http://images.google.com/imgres?imgurl=http://www.nceas.ucsb.edu/~alroy/lefa/MCZ.jpg&imgrefurl=http://www.nceas.ucsb.edu/~alroy/lefa/Harvard.html&h=243 &w=303&sz=26&hl=en&start=56&sig2=NQJWq7Ntivp_hUNc5T2fFg&um=1&tbnid=emIOi4eLCNz4vM:&tbnh=93&tbnw=116&ei=AjxKRp3oI57eggOukqjmBw&pre v=/images%3Fq%3DMuseum%2Bof%2BComparative%2BZoology%26start%3D40%26ndsp%3D20%26svnum%3D50%26um%3D1%26hl%3Den%26rlz%3D1B2 GGGL_enUS177%26sa%3DNNOTE: This is a Google image, and I give the URL.
The Museum of Comparative Zoology (MCZ) was dad’s home at Harvard. It was a 6 story building that housed collections for virtually all of the life sciences, and formed part of the Peabody Museum which included collections like the Ethnology Collections which I loved to visit. I believe that the image above is named Peabody Museum, the umbralla name for all of the subsections and collections. If my memory is accurate, MCZ is located in the top left corner of this enormous structure, on the first floor which was half-subbasement and half above ground. It was a huge building. The top end of this box held botany. That’s where Edith Scammon worked as well Liska Deichmann. The inner court yard was a great place for students to “study” in the spring in particular. It was probably the summer of 1958 that we saw earnest groups of students studying “pluto platters” aka “frisbees”. The problem that captured their attention was the fact that the disc merely spins yet is able to generate a lift that keeps it up in the air. The students were measuring everything they could think to measure, calculating angular velocities and so on. I don’t know whether or not they ever figured anything out but they had a grand time doing it.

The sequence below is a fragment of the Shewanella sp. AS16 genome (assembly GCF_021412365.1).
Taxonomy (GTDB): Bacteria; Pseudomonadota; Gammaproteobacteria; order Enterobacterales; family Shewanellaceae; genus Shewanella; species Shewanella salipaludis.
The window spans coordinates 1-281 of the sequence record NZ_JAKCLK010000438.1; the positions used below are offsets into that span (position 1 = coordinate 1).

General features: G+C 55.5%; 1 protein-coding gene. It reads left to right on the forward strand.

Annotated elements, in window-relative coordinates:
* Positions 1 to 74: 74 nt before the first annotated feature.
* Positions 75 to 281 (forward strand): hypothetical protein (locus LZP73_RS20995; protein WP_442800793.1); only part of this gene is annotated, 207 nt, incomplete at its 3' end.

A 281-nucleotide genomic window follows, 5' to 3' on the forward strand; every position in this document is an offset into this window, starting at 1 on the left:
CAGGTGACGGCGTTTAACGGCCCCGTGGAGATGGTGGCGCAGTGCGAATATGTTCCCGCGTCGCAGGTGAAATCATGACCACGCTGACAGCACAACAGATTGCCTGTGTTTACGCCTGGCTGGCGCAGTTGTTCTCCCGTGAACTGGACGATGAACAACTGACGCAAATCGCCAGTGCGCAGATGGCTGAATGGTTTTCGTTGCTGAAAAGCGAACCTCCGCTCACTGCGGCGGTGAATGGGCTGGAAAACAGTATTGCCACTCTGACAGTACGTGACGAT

At this point I am going to offer more of the family history that deals with our lives in Boston. We moved there in 1956, I left when I graduated high school in 1960, and the rest of the family moved to BYU/Provo in 1961. I have some trepidation offering this family history at this point because viewers of this website are primarily interested in dad, not the family. Family histories obviously deal with groups of people, not individuals. While information about individuals is found, it has to be hunted down. I just perused the PDFs again and have trepidations about posting them here, so I will not. However, if anyone visiting this site would like to see them, I can direct you to them, They are already posted on the internet.